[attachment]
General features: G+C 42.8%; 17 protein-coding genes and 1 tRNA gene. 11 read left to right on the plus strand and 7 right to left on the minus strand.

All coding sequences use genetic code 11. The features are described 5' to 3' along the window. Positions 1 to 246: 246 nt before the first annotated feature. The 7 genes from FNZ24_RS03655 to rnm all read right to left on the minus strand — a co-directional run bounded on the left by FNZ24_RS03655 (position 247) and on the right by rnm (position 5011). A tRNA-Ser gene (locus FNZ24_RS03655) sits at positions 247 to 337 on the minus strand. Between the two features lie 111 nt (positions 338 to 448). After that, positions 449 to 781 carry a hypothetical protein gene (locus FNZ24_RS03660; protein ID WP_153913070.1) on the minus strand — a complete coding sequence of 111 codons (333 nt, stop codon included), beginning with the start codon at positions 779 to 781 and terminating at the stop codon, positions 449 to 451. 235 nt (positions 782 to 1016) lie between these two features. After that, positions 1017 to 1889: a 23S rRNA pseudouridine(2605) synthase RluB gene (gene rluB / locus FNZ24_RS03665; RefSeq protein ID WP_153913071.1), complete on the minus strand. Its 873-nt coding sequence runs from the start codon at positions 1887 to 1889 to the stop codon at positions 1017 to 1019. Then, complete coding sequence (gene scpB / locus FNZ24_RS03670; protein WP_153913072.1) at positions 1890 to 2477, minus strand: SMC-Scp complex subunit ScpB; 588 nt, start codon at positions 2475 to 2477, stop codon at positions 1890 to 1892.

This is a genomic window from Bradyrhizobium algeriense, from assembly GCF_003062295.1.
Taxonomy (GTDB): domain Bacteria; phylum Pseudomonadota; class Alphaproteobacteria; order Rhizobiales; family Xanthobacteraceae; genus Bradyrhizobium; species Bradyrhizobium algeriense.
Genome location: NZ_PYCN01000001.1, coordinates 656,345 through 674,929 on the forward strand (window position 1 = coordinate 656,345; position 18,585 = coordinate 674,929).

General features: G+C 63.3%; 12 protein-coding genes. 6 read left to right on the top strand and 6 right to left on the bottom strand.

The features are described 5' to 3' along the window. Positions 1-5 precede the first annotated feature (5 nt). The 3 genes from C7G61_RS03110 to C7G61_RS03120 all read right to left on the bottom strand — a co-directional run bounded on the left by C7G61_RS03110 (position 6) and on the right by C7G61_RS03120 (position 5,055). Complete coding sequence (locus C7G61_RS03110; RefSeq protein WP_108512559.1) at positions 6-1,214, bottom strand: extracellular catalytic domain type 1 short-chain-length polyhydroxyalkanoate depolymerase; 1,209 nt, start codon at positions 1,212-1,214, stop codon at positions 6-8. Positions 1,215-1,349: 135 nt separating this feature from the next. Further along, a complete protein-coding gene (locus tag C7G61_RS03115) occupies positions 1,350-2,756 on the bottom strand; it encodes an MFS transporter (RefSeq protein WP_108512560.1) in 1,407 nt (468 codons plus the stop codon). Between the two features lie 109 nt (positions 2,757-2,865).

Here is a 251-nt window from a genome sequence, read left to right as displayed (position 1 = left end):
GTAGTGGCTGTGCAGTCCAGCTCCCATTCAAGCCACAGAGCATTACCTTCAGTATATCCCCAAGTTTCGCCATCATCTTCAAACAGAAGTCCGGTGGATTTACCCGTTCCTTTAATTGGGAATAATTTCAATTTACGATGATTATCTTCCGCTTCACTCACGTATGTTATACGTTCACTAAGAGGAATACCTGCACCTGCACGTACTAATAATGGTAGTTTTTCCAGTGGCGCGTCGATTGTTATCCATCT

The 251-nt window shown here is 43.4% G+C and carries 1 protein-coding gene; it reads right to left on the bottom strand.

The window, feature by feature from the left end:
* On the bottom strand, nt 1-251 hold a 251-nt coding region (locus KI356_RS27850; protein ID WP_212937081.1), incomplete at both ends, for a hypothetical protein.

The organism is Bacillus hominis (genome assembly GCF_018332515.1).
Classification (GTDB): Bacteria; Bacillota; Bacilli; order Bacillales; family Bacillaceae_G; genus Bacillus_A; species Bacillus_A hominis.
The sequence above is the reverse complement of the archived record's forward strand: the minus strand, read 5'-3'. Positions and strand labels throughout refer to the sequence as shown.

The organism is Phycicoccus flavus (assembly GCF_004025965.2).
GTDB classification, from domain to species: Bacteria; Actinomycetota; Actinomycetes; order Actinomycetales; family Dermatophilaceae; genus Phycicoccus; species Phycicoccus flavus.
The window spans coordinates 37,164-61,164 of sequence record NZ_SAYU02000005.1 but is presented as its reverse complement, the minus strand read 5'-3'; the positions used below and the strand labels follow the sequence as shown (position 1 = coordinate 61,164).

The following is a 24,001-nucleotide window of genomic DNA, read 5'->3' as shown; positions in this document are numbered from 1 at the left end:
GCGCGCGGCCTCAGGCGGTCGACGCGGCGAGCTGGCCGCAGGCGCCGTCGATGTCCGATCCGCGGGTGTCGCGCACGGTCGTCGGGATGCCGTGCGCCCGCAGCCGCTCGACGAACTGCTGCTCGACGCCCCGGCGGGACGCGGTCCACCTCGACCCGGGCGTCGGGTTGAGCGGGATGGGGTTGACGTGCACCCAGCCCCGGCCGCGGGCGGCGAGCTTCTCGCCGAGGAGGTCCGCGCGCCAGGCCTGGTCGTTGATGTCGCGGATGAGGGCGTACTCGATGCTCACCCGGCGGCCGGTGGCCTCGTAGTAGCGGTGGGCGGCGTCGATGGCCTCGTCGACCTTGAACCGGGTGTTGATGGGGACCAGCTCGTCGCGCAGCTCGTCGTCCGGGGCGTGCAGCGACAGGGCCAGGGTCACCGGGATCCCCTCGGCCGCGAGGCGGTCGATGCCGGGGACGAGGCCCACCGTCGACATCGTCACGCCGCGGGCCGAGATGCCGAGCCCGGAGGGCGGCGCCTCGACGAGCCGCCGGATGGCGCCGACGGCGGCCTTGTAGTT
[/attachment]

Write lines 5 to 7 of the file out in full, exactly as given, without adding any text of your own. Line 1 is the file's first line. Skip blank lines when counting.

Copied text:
Genome location: NZ_PYCN01000001.1, coordinates 656,345 through 674,929 on the forward strand (window position 1 = coordinate 656,345; position 18,585 = coordinate 674,929).

General features: G+C 63.3%; 12 protein-coding genes. 6 read left to right on the top strand and 6 right to left on the bottom strand.

The features are described 5' to 3' along the window. Positions 1-5 precede the first annotated feature (5 nt). The 3 genes from C7G61_RS03110 to C7G61_RS03120 all read right to left on the bottom strand — a co-directional run bounded on the left by C7G61_RS03110 (position 6) and on the right by C7G61_RS03120 (position 5,055). Complete coding sequence (locus C7G61_RS03110; RefSeq protein WP_108512559.1) at positions 6-1,214, bottom strand: extracellular catalytic domain type 1 short-chain-length polyhydroxyalkanoate depolymerase; 1,209 nt, start codon at positions 1,212-1,214, stop codon at positions 6-8. Positions 1,215-1,349: 135 nt separating this feature from the next. Further along, a complete protein-coding gene (locus tag C7G61_RS03115) occupies positions 1,350-2,756 on the bottom strand; it encodes an MFS transporter (RefSeq protein WP_108512560.1) in 1,407 nt (468 codons plus the stop codon). Between the two features lie 109 nt (positions 2,757-2,865).